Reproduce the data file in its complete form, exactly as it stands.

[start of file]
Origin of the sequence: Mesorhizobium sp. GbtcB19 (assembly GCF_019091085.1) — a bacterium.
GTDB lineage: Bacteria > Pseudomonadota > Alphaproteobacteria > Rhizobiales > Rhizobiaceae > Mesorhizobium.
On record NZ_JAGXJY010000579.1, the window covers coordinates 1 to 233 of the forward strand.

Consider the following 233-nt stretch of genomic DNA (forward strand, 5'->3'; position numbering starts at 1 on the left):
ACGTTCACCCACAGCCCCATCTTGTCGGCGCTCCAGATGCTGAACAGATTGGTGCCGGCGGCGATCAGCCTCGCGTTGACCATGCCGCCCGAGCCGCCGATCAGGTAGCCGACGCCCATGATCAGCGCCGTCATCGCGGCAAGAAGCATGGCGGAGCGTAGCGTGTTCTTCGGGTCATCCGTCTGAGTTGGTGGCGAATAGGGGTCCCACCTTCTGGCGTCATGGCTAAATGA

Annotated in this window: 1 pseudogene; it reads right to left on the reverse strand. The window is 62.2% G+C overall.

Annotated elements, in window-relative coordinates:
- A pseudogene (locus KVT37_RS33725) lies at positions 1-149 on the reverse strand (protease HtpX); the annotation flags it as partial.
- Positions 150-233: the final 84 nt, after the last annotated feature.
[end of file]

Origin of the sequence: Mesorhizobium sp. GbtcB19 (assembly GCF_019091085.1) — a bacterium.
GTDB lineage: Bacteria > Pseudomonadota > Alphaproteobacteria > Rhizobiales > Rhizobiaceae > Mesorhizobium.
On record NZ_JAGXJY010000579.1, the window covers coordinates 1 to 233 of the forward strand.

Consider the following 233-nt stretch of genomic DNA (forward strand, 5'->3'; position numbering starts at 1 on the left):
ACGTTCACCCACAGCCCCATCTTGTCGGCGCTCCAGATGCTGAACAGATTGGTGCCGGCGGCGATCAGCCTCGCGTTGACCATGCCGCCCGAGCCGCCGATCAGGTAGCCGACGCCCATGATCAGCGCCGTCATCGCGGCAAGAAGCATGGCGGAGCGTAGCGTGTTCTTCGGGTCATCCGTCTGAGTTGGTGGCGAATAGGGGTCCCACCTTCTGGCGTCATGGCTAAATGA

Annotated in this window: 1 pseudogene; it reads right to left on the reverse strand. The window is 62.2% G+C overall.

Annotated elements, in window-relative coordinates:
- A pseudogene (locus KVT37_RS33725) lies at positions 1-149 on the reverse strand (protease HtpX); the annotation flags it as partial.
- Positions 150-233: the final 84 nt, after the last annotated feature.